Heat will shorten school day Friday for some local schools

Thursday, August 19, 2010 | 3:04 p.m. CDT; updated 10:29 p.m. CDT, Thursday, August 19, 2010

 COLUMBIA — Schools without air conditioning will dismiss early Friday. Jefferson and West junior high schools will dismiss at 11:30 a.m. Lee, Midway Heights, New Haven, Ridgeway and Two Mile Prairie elementary schools will dismiss at 12:30 p.m. Students will be served lunch before they are dismissed. All other schools will remain in session all day, as usual.


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Carlos Sanchez August 19, 2010 | 4:02 p.m.

When I was in school we did not have AC. Why is it so important to send kids home? We never got sent home even on snow days.

(Report Comment)
Ray Shapiro August 19, 2010 | 6:24 p.m.

What can you expect if you begin the school year during the dog days of August?
If school and comfort is so important, why not just allow students to show up with a towel and their summer bathing suits and take them out for a good hosing or allow them to run in the lawn sprinklers, as needed?
Might even cool off and be some fun for the teachers.

(Report Comment)
Carlos Sanchez August 19, 2010 | 7:04 p.m.

Whatever happened to school starting the first week in September? That is when it started back in the day for us older folks.

(Report Comment)
Ellis Smith August 20, 2010 | 7:04 a.m.

Carlos, in Missouri it can also be hotter than the hinges of hell in early September.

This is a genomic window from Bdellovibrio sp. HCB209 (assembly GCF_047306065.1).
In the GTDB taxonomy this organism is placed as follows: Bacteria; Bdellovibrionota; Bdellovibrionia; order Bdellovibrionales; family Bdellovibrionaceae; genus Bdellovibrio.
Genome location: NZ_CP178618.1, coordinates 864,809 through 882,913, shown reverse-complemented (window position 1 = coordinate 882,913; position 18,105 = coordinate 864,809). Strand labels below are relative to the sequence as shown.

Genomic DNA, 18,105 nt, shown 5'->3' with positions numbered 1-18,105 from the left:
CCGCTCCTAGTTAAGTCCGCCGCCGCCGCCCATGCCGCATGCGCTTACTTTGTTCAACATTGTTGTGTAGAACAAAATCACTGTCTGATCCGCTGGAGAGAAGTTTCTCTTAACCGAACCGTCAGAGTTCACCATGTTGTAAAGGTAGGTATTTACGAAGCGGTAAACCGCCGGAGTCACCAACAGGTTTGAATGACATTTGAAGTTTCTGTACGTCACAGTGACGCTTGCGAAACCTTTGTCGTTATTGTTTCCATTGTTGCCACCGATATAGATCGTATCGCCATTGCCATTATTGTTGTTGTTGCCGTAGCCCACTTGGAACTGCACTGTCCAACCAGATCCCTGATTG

I believe things got this way because folks wanted the autumn term to end well before Christmas, giving the kiddies and their teachers a longer holiday between terms. The teachers probably need it!

Where and when I was in school the autumn term didn't start until September, but after Christmas break we came back and didn't finish the autumn term until well into January. The spring term went past Labor Day and didn't end until two weeks into June.

But that was a long time ago and Grover Cleveland was President. :)

(Report Comment)
Carlos Sanchez August 20, 2010 | 7:44 a.m.

Mr Smith when I was in school our k-5 classes had no AC at all and we had the old heat through the floor piping through the old boiler system. Our 6-8 Classes had AC but they were not always dependable at all.

We did not ever get sent home due to the heat or cold of Winter and we still had to go out for P.E. and run track.

The fact was if our class was acting up the entire class got to go out for a few laps around the track just to cool us off so to It did work.

Teachers might try that these days when the class is acting up to take them out for a few laps to expend all of that pent up energy!

We started school in the first week of September. We had 2 weeks off at Christmas,2 weeks off at Easter Break and did not finish until the first week in June. We had all classes full back in those days with upwards of 30 kids per class and we were just as rowdy as any kids might be today and in fact I bet

That was back in the day though when they made teachers out of stone and hard granite. It seems teachers today are made out of flour and water.